Wednesday, December 16, 2009

Teacher vs Preacher

Below is my reply to a forum discussion on Teacher vs Preacher:


Thank you brother for bringing up this very interesting topic for discussion. I believe both is important. Both is equally important because we need to seek knowledge whether its secular knowledge from the teacher or religious knowledge from the preacher. In Islam there is no dichotomy between secular or academic knowledge and religious or spiritual knowledge. This philosophy is practiced by true muslim teachers and true muslim preachers.
Below are a few quotes to support this philosophy.

“An essential prerequisite is that religious and secular subjects should be made an indivisible whole. The compartmentalization of religious and secular education, based on a factitious division of life into spiritual and temporal, is not sanctioned by Islam.” (Rauf, 1988, p. 63)

The characteristics of a good Islamic teacher have been defined as thus:
Love for children; love for the profession of education; humility without weakness; health and vitality of the body; psychological health and emotional balance; neatness, cleanliness and good appearance; eloquence and good pronunciation; intelligence and deep understanding; understanding students and their needs; strong command of the subject; broad and deep reading and knowledge; punctuality and respect for time; co-operation with the school system and policies; being courteous with students and fellow teachers; socialization with people and no isolation; knowledge and practice of Islam; to stay away from questionable sayings or deeds, even if it is lawful to do so; and sincerity.
- ISNA handout, 1994, quoted in The Purpose of an Islamic School and the Role of an Islamic School Teacher

In one of his addresses on the topic of a new education system, Mawdudi once said:
“If you teach history, geography, physics, chemistry, biology, zoology, astronomy, economics, political science and other social sciences without any reference to Allah ... a student will be unable to synthesize the conflicting ideologies into a unifying whole. Because of this intellectual polarization, his religious faith gradually weakens. Under the circumstances, he cannot remain totally committed to religion, however strong his faith may be.” (Rauf, 1988, p. 64)

“This can be used to further highlight the necessity for a Muslim teacher to put subjects in the context of Islam. If subjects are not Islamized, the indication is that the resulting pupil, through not viewing God to be the author and controller, assigns the latter to something other than God. He will therefore suffer a weakness in faith. Mawdudi also believes that students should consolidate their knowledge in Qur’anic Studies and thereafter ‘be offered a course in comparative religion so that they can assess for themselves how mankind went astray.” (Rauf, 1988, p. 67)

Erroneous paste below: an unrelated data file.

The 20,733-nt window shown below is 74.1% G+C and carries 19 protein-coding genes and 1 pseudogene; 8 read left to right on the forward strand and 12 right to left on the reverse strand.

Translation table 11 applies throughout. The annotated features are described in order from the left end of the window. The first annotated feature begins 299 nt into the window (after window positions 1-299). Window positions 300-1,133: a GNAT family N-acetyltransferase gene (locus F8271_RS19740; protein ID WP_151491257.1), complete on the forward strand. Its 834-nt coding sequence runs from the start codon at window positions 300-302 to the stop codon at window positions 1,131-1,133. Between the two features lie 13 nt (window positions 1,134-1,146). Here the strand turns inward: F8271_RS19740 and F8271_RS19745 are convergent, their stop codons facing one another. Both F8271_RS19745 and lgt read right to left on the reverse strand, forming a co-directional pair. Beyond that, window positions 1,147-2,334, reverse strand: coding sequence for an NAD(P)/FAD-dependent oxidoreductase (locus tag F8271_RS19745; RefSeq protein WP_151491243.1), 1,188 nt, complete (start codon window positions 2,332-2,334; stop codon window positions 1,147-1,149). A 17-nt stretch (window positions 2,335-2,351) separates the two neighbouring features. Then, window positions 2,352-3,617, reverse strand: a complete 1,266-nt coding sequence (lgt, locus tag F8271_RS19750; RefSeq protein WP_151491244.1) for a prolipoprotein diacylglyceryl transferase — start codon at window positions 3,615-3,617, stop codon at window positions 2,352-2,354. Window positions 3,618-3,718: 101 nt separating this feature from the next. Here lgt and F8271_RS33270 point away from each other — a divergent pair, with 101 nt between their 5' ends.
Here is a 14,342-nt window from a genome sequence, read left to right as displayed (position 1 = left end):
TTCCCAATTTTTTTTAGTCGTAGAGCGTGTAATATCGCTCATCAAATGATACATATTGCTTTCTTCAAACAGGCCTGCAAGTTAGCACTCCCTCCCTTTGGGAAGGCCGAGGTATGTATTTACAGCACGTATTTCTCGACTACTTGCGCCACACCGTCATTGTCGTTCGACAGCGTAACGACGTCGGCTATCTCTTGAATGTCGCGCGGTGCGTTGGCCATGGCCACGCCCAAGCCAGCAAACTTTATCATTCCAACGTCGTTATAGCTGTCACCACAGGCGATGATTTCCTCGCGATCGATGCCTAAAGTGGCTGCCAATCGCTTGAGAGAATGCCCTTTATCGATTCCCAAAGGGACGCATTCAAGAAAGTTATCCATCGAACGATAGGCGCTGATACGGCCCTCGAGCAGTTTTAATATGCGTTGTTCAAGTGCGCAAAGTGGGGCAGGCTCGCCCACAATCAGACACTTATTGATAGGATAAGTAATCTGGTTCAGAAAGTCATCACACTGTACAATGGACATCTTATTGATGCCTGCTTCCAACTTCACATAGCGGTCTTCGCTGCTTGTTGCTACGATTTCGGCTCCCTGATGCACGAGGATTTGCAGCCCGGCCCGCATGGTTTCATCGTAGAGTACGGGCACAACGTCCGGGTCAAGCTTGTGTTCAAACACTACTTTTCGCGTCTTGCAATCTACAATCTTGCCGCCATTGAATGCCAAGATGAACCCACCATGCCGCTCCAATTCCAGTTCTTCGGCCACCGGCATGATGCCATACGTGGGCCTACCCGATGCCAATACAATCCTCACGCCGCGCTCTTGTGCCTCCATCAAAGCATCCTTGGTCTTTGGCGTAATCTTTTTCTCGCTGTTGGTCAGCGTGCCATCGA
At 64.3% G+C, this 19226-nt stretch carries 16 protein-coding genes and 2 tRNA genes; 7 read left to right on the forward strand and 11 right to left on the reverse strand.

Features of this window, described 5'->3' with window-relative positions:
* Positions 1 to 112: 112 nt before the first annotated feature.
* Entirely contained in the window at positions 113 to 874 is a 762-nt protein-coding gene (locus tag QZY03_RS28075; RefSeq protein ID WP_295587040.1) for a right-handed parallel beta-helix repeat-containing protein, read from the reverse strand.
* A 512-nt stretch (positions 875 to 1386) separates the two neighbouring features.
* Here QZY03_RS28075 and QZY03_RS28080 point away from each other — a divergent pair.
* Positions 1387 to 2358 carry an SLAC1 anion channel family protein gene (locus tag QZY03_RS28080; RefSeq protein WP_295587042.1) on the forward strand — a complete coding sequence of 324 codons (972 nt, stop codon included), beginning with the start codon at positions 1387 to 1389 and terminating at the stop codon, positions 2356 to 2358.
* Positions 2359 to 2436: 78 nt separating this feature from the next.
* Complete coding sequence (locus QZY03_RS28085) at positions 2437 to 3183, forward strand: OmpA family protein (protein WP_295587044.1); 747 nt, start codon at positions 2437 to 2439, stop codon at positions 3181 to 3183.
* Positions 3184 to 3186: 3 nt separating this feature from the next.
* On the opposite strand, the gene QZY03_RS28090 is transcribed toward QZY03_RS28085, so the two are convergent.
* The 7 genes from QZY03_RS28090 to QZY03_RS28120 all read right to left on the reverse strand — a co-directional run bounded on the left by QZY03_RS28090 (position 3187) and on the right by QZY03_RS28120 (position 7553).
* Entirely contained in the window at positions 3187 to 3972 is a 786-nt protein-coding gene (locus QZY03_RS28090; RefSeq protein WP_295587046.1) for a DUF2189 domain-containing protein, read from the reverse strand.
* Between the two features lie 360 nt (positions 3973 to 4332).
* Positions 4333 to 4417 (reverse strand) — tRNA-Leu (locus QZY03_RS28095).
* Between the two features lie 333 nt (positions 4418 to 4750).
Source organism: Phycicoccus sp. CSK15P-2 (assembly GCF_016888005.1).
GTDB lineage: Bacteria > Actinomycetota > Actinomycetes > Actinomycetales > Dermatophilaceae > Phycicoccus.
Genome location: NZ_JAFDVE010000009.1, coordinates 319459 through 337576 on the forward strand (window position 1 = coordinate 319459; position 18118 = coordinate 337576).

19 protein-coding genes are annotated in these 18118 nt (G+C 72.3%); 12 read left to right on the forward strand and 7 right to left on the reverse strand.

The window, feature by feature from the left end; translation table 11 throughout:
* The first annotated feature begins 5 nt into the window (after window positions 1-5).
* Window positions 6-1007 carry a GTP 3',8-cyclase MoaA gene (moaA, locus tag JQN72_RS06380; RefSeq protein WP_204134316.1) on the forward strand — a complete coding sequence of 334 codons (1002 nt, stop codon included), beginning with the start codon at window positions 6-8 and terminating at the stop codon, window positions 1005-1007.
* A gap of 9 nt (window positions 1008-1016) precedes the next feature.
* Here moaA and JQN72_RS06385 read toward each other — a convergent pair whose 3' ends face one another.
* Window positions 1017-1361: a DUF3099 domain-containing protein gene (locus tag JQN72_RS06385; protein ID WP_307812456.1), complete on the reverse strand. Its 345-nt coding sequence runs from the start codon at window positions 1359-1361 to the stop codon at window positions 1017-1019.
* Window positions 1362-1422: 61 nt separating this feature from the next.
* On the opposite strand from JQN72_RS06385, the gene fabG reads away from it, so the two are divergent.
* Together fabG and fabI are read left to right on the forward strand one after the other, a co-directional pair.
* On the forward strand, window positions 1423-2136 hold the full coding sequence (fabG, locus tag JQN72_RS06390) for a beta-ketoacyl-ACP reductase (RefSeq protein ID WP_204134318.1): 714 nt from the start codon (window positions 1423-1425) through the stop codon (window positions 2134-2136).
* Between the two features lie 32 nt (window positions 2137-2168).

A more comprehensive definition of Islamic education was composed at the First World Conference on Muslim Education where participants were of the following view:
“Education should aim at the balanced growth of the total personality of man through the training of man’s spirit, intellect, his rational self, feelings and bodily senses. Education should cater therefore for the growth of man in all its aspects: spiritual, intellectual, imaginative, physical, scientific, linguistic, both individually and collectively and motivate all aspects towards goodness and the attainment of perfection. The ultimate aim of Muslim education lies in the realization of complete submission to Allah on the level of the individual, the community and humanity at large. “(Ashraf, 1985, p. 4)

Education (tarbiya), Al-Ghazali states in Ayyuha l-walad is like "the labour of the farmer, who uproots the weeds, trims wheat so as it grows better and gives a better harvest." Every man needs a teacher to guide him in the right direction. To try and do without leads to worst illusions. In Ayyuha l-walad the pupil’s outward respect for his teacher is evidence of esteem for such in one's heart.

In ‘Ihya ulum al-din’, Al-Ghazali states eight duties of a teacher. First and foremost he is a father for his pupils. He must teach for the sake of God. He would advise the student with prudence, fight the excessive urge to learn too quickly, and to overtake his peers. He would reprimand with moderation, in private, discreetly, not in public. To blame too much is to make the pupil too stubborn in his way of seeing and doing things. And one other duty of the teacher is to make sure that what he teaches he pursues in his life, and that his own acts do not contradict what he is trying to inculcate.

Thus we can conclude that a teacher and a preacher are both equally important as long as they have the true characteristics of a true muslim teacher and a true muslim preacher. According to Al-Ghazali, "knowledge exists potentially in the human soul like the seed in the soil; by learning the potential becomes actual."


Still struggling to be a true muslim teacher.

1. Ashraf. S.A. (1985), New Horizons in Muslim Education, Cambridge: Hodder & Stroughton.
2. Ayyuha l’walad by: Al-Ghazali
Al-Ghazali, Ayyuha l’walad: UNESCO, Beyrouth 1951 (Arabic text).
3. Ihya ul’Ulum by: Al-Ghazali
Al-Ghazali, Ihya ul’Ulum, part I, book 2, section 2.
4. Rauf. S.M.A. (1988), Mawdudi on Education, Karachi: IslamicResearch Academy.

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